IN THIS SECTION:
Putting farming on the 2010 political agenda
14 June 2010
POLITICS and policies that directly impact on Australia’s farmers will be centre stage at the National Farmers’ Federation’s (NFF’s) 2010 National Congress come September in Melbourne as federal ministers and opposition parties square off in two headline debates.
“This year’s National Congress will pit Federal Minister for Agriculture Tony Burke [invited] against his Shadow, National Party MP John Cobb, and Australian Greens Senator Christine Milne [who have confirmed their participation],” NFF President David Crombie said.
“We’ve asked each to share their vision for Australian agriculture’s future and discuss the issues and priorities they think are needed to take the sector, and Australia, forward over the next three years.
“Kicking off Day 2 of the Congress Program we’ve invited Federal Water Minister Penny Wong to explain the Government’s water reform agenda and how it impact farmers, while Opposition Water Spokesman Barnaby Joyce and South Australian Senator Nick Xenophon have been invited to lay out their alternative approaches, priorities and issues.
“It’s a high profile, high octane opportunity for all sides of politics to canvass their policy intent and puts farmers and others attending the Congress ringside in making up their own minds.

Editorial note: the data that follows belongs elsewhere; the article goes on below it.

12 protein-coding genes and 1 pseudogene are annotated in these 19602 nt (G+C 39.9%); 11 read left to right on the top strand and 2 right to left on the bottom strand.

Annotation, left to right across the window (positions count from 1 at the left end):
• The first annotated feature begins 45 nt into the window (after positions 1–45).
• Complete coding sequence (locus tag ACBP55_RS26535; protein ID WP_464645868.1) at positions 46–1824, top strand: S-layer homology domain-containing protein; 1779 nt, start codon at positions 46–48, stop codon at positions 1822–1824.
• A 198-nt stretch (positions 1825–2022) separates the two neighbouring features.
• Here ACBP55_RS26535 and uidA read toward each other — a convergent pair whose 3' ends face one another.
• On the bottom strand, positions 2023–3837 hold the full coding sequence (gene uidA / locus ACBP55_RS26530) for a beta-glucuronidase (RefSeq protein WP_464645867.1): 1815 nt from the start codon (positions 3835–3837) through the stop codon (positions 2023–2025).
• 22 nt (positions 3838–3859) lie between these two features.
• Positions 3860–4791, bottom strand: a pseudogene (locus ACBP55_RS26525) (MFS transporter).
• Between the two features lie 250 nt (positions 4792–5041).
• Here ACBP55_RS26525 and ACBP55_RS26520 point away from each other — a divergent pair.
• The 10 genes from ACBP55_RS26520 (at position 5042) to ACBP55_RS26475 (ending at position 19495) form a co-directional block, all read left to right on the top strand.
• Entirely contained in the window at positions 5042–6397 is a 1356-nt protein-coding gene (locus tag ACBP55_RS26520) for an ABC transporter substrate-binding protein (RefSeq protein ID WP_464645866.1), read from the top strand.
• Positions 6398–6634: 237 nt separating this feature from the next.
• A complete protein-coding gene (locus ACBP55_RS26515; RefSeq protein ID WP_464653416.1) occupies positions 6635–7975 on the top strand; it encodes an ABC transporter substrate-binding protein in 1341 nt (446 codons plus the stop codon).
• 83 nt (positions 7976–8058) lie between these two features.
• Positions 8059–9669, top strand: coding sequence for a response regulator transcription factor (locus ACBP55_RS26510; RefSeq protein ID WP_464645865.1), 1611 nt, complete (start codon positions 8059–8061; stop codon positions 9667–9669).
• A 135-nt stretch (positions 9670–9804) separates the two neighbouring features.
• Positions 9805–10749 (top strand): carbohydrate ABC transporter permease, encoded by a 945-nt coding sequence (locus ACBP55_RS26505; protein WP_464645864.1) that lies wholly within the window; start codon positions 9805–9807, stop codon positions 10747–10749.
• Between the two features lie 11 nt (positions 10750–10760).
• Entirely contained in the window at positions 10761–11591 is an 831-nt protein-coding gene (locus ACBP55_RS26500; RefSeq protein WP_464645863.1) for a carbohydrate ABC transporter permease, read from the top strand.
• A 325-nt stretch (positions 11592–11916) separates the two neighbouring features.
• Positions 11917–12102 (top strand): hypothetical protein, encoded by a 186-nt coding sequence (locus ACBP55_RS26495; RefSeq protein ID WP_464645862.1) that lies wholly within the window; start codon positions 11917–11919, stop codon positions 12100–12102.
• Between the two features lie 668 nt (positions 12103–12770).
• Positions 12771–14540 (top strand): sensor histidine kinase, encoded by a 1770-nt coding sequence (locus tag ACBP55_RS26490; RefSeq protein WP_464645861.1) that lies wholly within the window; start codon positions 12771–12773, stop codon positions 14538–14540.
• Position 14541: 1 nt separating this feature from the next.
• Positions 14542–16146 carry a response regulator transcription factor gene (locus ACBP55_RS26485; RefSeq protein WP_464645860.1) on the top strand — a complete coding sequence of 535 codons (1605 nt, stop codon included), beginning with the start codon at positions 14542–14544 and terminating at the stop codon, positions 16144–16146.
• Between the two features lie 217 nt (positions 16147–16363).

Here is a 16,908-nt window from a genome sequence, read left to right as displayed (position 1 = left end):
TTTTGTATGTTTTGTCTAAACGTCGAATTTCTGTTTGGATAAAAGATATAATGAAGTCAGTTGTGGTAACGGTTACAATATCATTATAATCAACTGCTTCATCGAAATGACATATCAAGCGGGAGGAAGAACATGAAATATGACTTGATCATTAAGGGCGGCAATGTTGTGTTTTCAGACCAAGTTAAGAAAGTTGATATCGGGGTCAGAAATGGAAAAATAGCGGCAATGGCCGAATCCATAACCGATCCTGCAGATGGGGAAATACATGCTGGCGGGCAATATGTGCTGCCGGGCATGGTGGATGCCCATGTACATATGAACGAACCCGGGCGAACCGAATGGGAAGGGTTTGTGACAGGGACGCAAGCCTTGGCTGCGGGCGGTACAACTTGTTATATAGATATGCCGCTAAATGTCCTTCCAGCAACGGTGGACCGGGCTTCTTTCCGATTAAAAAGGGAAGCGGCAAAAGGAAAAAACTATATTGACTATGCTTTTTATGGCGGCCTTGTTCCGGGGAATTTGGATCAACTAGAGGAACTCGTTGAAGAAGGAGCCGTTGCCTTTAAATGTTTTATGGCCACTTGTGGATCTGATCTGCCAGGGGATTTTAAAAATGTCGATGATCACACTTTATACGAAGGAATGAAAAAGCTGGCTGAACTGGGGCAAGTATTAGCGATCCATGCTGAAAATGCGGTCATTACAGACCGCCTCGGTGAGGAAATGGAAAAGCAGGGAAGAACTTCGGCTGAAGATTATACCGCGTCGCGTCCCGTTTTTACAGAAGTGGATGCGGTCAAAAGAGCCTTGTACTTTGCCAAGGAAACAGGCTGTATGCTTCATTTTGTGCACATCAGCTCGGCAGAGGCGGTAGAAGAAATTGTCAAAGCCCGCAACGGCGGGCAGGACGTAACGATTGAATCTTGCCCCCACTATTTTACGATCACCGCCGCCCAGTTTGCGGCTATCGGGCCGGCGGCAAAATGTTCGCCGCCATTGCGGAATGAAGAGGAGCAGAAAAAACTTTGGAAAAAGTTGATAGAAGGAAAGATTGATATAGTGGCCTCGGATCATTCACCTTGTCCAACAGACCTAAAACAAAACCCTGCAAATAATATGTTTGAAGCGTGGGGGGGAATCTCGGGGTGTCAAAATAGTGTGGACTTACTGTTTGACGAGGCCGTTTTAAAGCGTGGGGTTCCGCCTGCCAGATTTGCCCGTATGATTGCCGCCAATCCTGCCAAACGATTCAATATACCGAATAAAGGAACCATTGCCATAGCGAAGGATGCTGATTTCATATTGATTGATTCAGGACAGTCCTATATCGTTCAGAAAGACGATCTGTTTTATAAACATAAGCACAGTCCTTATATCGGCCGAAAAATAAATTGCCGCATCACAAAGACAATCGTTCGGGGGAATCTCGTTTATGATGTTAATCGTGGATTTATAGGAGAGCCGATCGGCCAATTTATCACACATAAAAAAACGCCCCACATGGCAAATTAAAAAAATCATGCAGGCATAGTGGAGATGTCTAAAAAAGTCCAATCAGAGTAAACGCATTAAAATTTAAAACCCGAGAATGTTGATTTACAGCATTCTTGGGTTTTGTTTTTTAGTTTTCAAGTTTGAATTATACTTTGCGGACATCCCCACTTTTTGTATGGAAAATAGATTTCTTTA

“I think this is an important acid test for all parties. Regardless of when the next election is, it’s essential for the key political players to front farmers at this major event and explain where they’re headed and why they think we should follow them.
“Their decisions do and will affect farmers and agricultural production for years to come, so it’s an opportunity they would want to embrace in being accountable to those with most at stake in these issues.
“Importantly, farmers and others attending the Congress will be in the box seat and can decide for themselves the relative merits of each case, while also getting fascinating insight into the people making the decisions and what drives them.
“Further, each session at the National Congress includes 20 minutes for questions from the floor, so delegates – farmers and others attending – can put their questions to these political heavy hitters. It’s an opportunity to be relished.”
The NFF’s 2010 National Congress runs over 6-7 September at The Grand Hyatt in Melbourne. Early bird registration is available online now for just $800 (including GST). Visit the Congress website for all details, including the full Congress Program.
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